Removing Ceiling Texture
Long before we even closed on our little abode, we decided our first project would be to remove the icky ceiling texture. When I told my family about it, they seemed to shrug it off as if ceiling textures are NBD. Okay, fair enough... you can live quite comfortably in a home without the ceiling textures affecting your ability to dwell there peaceably. But let's be honest. These are real ugly:
See how "shadowy" it makes the room seem? The ones in our house are not "popcorn." They actually have several names (crows feet, panda paws, slapbrush, etc), none of which sound particularly pleasant.
The first thing we did was look up YouTube tutorials and read a few how-to's. After trying several methods throughout our entire upstairs, Tom has come to a good system for smoothing these cavernous babies out.
- bug sprayer
- putty knives
- sand paper and tools for sanding
- masks and eye protection
- drywall mud
We started in a secondary bedroom and used it as a "test room." We would spray an area, let it sit, and then scrape. The problem was, this particular texture was so thick, we had to scrape two layers to get down to the sheet rock instead of just one. Spray, set, scrape... spray, set, scrape. It took a couple days and serious manual labor to remove everything, but we succeeded! And there was only a layer of dust on every surface of the house! It was really messy, guys. What we realized though, was we didn't actually need to get ALL the way to the sheetrock. Not only was it difficult and time consuming, but it didn't give us the best results. Part of the reason contractors texturize ceilings is to mask imperfections. Getting those perfectly smooth ceilings isn't easy, so they save themselves some time.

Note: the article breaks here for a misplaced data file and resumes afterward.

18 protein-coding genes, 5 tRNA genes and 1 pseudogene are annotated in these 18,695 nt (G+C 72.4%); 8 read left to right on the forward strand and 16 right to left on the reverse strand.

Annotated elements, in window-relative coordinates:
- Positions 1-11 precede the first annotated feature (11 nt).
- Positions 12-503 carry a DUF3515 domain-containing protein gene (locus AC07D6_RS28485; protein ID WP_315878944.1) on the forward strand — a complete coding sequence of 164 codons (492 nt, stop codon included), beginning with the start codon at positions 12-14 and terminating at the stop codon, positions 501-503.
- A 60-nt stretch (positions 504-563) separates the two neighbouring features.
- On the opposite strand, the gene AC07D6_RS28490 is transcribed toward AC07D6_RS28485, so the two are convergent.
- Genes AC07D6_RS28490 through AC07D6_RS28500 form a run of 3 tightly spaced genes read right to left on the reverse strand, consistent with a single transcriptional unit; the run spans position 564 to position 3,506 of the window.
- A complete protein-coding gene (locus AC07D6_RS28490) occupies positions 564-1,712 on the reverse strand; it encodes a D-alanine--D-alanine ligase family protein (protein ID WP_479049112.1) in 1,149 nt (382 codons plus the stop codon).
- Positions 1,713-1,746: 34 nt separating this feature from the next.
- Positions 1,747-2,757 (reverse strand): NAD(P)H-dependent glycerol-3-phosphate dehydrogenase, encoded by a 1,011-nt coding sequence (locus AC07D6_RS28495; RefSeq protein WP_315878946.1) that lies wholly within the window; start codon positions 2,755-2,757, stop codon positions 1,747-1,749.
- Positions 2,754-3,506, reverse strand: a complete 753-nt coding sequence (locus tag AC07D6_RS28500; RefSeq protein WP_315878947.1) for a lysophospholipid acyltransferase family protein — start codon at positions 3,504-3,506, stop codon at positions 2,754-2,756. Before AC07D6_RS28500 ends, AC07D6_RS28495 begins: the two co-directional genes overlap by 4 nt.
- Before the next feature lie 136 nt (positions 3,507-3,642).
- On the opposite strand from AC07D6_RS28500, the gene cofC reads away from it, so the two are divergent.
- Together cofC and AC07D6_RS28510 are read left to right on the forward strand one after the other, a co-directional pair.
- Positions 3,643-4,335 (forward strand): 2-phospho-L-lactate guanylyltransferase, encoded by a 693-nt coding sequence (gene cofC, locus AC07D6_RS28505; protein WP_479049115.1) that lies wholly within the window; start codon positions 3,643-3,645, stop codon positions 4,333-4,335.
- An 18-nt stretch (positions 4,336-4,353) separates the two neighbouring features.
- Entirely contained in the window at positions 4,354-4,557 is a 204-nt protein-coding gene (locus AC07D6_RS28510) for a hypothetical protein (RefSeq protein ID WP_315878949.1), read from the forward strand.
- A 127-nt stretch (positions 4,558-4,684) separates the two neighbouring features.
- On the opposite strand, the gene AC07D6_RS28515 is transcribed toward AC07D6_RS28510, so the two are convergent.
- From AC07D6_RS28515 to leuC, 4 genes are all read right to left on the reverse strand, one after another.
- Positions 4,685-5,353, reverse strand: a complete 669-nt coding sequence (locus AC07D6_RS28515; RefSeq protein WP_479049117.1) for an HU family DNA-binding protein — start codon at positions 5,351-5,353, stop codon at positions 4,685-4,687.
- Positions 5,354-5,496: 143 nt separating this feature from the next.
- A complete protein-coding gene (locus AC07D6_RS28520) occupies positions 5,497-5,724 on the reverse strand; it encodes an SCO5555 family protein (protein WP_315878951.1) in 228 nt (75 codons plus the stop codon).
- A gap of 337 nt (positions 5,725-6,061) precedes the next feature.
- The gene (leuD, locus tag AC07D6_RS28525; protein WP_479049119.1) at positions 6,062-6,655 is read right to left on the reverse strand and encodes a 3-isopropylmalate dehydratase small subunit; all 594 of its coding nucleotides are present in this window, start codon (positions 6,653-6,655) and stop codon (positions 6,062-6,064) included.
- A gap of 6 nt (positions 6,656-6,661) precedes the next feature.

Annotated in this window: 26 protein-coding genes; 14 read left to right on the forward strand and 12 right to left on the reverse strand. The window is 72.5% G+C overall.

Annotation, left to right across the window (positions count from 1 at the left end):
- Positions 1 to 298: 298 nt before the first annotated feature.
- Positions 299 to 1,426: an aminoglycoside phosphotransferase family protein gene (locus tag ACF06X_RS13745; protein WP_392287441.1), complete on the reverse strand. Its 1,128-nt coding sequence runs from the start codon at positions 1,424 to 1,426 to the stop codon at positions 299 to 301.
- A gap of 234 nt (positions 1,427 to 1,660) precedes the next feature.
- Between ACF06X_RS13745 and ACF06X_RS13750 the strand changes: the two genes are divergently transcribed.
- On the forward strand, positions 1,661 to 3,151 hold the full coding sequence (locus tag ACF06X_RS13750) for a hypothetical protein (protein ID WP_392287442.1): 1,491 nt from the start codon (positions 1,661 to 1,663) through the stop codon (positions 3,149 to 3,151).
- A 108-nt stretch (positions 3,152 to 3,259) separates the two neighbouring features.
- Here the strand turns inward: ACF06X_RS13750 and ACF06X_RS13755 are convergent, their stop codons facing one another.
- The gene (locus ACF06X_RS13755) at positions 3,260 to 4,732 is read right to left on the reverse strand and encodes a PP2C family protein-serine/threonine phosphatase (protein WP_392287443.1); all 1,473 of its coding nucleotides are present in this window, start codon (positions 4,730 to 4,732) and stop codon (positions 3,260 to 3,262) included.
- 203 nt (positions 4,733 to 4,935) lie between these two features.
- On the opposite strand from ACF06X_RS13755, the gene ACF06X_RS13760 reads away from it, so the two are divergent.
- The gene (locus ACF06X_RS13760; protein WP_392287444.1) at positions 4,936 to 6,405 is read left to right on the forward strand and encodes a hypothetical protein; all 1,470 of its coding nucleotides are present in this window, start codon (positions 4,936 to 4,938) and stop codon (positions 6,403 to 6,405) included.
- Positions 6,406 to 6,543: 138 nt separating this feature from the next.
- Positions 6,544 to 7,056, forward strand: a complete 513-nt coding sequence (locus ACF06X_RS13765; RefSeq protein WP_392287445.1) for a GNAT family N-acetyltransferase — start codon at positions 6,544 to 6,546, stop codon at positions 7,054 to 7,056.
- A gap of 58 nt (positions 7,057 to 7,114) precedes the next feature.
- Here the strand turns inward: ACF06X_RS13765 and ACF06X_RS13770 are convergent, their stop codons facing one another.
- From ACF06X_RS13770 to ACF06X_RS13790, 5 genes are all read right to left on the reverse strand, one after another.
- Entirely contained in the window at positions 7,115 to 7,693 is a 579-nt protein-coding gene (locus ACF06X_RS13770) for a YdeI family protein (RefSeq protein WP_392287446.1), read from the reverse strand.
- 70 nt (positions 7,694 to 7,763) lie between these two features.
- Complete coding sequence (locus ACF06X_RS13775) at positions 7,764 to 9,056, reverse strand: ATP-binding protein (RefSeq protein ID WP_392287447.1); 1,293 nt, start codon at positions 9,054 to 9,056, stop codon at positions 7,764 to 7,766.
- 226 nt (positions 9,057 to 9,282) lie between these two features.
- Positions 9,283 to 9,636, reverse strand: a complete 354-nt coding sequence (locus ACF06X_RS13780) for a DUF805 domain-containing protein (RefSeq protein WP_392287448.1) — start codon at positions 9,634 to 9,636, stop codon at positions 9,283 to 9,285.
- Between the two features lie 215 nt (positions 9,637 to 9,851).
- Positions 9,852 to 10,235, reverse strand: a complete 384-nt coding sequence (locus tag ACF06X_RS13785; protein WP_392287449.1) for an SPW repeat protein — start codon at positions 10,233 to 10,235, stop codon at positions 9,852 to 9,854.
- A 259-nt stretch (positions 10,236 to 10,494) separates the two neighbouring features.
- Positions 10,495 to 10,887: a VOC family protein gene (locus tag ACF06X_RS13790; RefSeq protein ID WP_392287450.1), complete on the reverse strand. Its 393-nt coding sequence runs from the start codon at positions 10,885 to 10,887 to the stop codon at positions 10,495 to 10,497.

Now, having done this process room by room, this is the process we've landed on. It isn't as time-saving as some other methods we've tried, but it gives the best results with moderate effort.
So sorry for the image quality. We weren't planning on using these photos for posts!
Remove one layer:
Freshly mudded, sanded, and primed:
After my family saw the before and afters, they realized what a huge difference it makes. We live in Georgia, which has very dense forests, so our house is extremely shaded. This leaves us with limited natural light, so removing those shadow-casting-ceilings was so refreshing! Our goal is to give off the illusion of a naturally lit home by smoothing out the ceilings, choosing cool/bright paint colors, and using fabrics that seem "airy."
Have you ever done a little ceiling reno before? Did you add, or remove texture? Never before have we put so much thought or research into ceilings (does that make us sound old? ...ehhhh.. we're over it.. we're obsessed with this ceiling and not ashamed to say it)